2. Dorothea
    Dorothea says:

    I really like the stealth reviews. I think they give a lot of information,and they don’t always agree, which I think is natural and conducive to good choices being made. I would prefer to hear what is “right” about a product that what one person feels is “wrong” about it. That being said, the negative (from one person’s point of view) could be very helpful in the decision making process. Would it be possible to ask the question “What is one thing you would change about this product if you could?” It seems like that would be helpful to both your readers, and to the manufacturers. Just a thought. XX Thanks!

  3. Becca R
    Becca R says:

    When I am tired or overwhelmed by information I have often wished to know some one who has lots of opinions that are always right.

  4. Jacey
    Jacey says:

    I have learned, after many years, that beth is actually always right. It’s true.

    But really, the stealth reviews are a tough one. Here’s what I wrote about them —

    Stealth reviews are supposed to be honest, that’s why they’re all stealthy — so there’s no blowback on any of the spinners. I encourage people to be honest, not mean, but honest. The reviewers keep this in mind, as they probably should, that this is their opinion and that others may not feel the same way. I think they end up writing with care to that fact. I also think that spinners love the spinning community and as such, love the companies that make our tools, even if they don’t like the tool. I believe that reviewers, even knowing that they’ll get no blowback from a negative review, don’t want to be harsh because they don’t want their opinion to hurt a company that supports spinners and that some spinners must love. We’re nice like that. In the end, it makes for careful review writing.

    I’m not sure there’s much way around this. I’ve been trying to pick reviewers that have something to say, something meaningful. Like for the current review I’m building, I want to hear what a lace spinner says about the item, what a new spinner says, and what a bulky/arty spinner says, I don’t think they’ll all say the same thing but I won’t know until I get the reviews.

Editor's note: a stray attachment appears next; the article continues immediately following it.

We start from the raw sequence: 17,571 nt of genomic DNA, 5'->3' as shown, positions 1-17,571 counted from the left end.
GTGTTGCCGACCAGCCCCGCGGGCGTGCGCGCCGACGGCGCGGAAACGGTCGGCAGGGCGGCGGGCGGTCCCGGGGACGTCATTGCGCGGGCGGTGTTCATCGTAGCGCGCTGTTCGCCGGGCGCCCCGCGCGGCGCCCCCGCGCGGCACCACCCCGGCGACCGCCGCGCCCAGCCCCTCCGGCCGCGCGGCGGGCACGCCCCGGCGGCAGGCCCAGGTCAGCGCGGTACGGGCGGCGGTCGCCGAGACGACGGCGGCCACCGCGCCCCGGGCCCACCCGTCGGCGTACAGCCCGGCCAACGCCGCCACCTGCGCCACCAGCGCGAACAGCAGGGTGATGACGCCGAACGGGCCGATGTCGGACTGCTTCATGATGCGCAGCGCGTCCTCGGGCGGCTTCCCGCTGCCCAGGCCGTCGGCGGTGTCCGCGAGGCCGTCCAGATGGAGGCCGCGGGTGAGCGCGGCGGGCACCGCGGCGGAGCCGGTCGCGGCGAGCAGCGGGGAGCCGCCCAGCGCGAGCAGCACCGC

As for why we pick the things we pick, it’s because we somehow think they fit in with the issue’s theme. Here’s why we don’t choose very small objects — (1) we only have the space to do 1 per issue and I like to showcase many of the small items in the SCENE or indie page. (2) I think those small items are less of a risk (at least monetarily) for spinners than the really big, expensive items. (3) I feel a small, relatively unknown object (like a woman turning a few spindles in her garage) could be more hurt by a damaging review than a larger company that already has fans and people that love it/talk about it/support it. Know what I mean? If the 3 people I happen to pick didn’t like her spindles, the dozens that potentially would have liked them will be turned off and she’ll find her business failing before it has a chance. I’d much rather feature those smaller items on the other pages.

    As an aside, I don’t usually tell anyone what items are being featured in indie spinner, scene, or stealth reviews. It’s usually a surprise to the company.

    It’s a hard issue, the reviews, one I struggle with.

  5. lazytvknitter
    lazytvknitter says:

    “I have lots of opinions and they are all right”….I just have to say I love you :)))

    Recently purchased your book; great reading! BTW, I do realize that it is June, so this reply is rather late, but I’ve only just found this blog!